AAD 2012 featured many international exhibitors and visitors during the trade days but it was mostly the South African participation that entertained the crowd on the public air show days. Although I was originally disappointed by the absence of the Americans and Europeans, South Africa once again demonstrated that we are independent and can stage a world class event even if it is with our own inventions developed during the years of isolation.
The air show had a shaky start on Saturday the 22nd of September when we woke up with poor weather and rain but I will be surprised if the organizers did not exceed their 100,000 visitor expectation on the day. The rain did not delay the proceedings either although the first hour saw visitors seeking shelter from sporadic downpour. Fortunately, by lunch time the ordered weather arrived and we had blue skies for the rest of the day.
The show was opened with a mass parachuting display and all of the initial acts performed in the drizzle. I must say that these guys demonstrated their professionalism once again by performing flawlessly in these adverse conditions. Unfortunately the rain did not offer any award winning photographic opportunities but we still enjoyed it.
I am not sure what the most fascinating part of was. Was it the flying, the thundering sound or the colour schemes?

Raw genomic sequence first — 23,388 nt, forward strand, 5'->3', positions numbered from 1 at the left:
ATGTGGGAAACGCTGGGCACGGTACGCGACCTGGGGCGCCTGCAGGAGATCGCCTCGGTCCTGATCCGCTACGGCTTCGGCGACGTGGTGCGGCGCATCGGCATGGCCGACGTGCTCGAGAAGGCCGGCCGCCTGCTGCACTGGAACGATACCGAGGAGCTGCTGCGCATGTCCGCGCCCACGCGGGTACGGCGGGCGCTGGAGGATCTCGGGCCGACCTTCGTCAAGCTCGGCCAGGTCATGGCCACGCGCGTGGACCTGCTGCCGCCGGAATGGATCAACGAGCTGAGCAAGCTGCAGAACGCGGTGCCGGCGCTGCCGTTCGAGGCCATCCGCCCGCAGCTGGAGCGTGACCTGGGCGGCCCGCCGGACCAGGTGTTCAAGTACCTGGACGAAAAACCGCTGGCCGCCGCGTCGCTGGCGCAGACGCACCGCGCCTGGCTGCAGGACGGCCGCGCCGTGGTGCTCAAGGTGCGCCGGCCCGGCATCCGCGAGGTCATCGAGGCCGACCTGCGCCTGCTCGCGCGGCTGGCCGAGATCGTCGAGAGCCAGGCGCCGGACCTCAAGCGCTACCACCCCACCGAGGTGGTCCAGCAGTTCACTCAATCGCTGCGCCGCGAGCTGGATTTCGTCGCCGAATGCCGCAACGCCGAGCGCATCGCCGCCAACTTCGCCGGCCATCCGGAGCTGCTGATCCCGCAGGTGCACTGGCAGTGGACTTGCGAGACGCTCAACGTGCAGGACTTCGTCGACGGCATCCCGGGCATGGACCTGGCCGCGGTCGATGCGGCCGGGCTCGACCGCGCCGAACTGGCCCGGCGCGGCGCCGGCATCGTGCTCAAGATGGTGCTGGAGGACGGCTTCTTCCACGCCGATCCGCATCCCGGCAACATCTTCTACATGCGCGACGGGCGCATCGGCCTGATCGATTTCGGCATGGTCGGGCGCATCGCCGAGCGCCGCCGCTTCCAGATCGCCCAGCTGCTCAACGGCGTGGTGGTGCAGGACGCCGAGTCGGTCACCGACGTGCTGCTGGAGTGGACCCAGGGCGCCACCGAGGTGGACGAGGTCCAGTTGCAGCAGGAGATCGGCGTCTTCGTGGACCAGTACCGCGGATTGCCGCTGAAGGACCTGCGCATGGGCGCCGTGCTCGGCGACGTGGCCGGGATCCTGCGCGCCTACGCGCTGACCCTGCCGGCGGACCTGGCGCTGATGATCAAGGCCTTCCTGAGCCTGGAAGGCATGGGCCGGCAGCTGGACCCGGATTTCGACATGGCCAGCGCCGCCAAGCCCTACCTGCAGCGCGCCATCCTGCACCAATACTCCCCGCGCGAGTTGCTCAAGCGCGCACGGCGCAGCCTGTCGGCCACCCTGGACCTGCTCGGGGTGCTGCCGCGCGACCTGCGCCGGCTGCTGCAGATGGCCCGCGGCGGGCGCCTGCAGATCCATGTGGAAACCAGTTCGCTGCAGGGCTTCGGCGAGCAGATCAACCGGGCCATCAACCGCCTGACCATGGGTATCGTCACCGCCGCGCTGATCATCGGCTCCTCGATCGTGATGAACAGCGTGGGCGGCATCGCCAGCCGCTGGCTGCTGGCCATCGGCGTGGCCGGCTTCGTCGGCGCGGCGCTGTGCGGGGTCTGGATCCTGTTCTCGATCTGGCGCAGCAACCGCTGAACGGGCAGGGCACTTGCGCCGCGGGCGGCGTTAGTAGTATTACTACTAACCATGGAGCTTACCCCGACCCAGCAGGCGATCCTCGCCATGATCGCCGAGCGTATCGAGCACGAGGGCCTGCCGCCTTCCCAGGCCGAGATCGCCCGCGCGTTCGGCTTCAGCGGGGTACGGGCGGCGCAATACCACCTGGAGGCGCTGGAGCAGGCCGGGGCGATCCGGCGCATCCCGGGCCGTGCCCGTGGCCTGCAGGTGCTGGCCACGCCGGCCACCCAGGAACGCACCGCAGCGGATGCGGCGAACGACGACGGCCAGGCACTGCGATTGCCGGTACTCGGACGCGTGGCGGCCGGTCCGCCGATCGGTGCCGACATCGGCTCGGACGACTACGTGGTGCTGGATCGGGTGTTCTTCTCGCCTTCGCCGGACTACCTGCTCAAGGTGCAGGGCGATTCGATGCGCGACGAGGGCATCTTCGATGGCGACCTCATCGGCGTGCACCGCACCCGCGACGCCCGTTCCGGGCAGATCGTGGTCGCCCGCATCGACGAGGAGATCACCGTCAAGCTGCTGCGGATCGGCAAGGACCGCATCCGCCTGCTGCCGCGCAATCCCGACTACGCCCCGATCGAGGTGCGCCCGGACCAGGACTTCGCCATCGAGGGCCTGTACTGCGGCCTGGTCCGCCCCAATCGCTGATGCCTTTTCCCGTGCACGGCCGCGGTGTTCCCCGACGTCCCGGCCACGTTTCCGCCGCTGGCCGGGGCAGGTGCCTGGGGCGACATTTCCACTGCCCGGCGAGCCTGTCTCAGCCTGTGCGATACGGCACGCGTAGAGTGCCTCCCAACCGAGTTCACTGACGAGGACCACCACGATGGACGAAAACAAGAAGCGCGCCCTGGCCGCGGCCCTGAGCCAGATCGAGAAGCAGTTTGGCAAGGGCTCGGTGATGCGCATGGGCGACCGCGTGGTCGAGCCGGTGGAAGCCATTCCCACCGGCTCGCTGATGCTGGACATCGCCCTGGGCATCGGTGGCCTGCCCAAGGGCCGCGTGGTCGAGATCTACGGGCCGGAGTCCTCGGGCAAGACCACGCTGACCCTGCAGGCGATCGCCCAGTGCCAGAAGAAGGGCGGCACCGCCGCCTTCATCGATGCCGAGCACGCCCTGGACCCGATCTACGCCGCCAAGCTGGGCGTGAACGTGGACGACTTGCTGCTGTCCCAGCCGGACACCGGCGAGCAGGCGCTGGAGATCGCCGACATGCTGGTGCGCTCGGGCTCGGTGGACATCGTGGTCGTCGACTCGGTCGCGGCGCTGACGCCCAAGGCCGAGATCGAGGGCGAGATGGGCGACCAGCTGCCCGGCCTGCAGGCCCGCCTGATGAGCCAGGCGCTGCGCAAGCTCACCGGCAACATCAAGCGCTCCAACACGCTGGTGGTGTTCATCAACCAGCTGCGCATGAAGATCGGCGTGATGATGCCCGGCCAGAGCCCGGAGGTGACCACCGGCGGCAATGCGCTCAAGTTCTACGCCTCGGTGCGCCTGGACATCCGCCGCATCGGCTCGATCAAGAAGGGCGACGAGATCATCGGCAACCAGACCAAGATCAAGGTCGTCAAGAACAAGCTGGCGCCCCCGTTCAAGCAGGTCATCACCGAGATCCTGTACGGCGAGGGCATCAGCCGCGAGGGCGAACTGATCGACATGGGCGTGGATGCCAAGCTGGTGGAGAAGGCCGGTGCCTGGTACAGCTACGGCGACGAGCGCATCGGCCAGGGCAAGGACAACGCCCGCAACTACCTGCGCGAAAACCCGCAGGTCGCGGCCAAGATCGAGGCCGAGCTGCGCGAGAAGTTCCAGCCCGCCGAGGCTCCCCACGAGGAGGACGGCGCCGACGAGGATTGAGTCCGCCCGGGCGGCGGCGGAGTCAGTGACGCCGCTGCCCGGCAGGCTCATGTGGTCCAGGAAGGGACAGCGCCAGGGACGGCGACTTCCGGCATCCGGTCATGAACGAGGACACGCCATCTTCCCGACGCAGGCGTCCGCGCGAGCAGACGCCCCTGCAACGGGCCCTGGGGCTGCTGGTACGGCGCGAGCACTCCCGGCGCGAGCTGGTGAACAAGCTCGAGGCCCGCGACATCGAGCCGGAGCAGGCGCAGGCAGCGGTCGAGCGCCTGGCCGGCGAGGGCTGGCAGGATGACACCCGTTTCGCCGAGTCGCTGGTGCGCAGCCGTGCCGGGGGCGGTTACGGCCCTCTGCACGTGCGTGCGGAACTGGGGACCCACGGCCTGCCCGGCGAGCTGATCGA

Several of the SAAF Museum aircraft participated throughout the day and their contribution included an Alouette II, Alouette III, Oryx and the favourite Vampire.
The Silver Falcons graced the skies several times during the show and twice with two unusual additions in close formation. The first was with their C47TP painted in the Silver Falcon colour scheme and the second was with the SAA Olympic Dream, an Airbus A340.
The South African Police Service showcased their capability with the SAPS parachuting team skydiving from a helicopter, a car chase on the runway and their special task force being deployed by helicopter during this exciting display.
AAD showcased the first real “simulated war” (excuse the punt). During this exercise we saw a C130 deploying troops, a Casa dropping supplies, an Oryx delivering small army vehicles, Rooivalk attack helicopters providing air support, an Olifant tank performing ground attacks, a Rooikat, a Ratel and explosions galore. Wow, this was truly well done and to all those involved we want you to know that this was way beyond what we have seen before.
Of course the jets were what most came to see and there were more than enough throughout the show. The Gripen flew many awesome displays with lots of noise, steep turns, vertical climbs and the jettison of flares.
The Hawk was also a frequent performer during the show and it impresses me more and more every time I see it. The Zimbabwean Air Force displayed a K-8, an Impala flew solo and in formation and so did a L-29 and two Vampires.
The Gripen is a fourth generation fighter aircraft and very impressive but it is the Cheetah that gives us goosebumps. I am not sure if it is the sound, the looks or just the nostalgia that still make this one of the most popular jets of our heritage. Regardless of what it is, it had everyone on their feet when the heat was on.
Other performers included a PAC-750, MX-2, Cirrus, P-51D Mustang, Slick 360, GoodYear Pitts special formation, Eqstra Harvard formation, and a rather exciting performance by some motorised paragliders.
The day was closed with two jet formations. The first was a formation with two Vampires, an Impala and a L-29. The second formation was led by a Cheetah with two Hawks and a Gripen at the rear.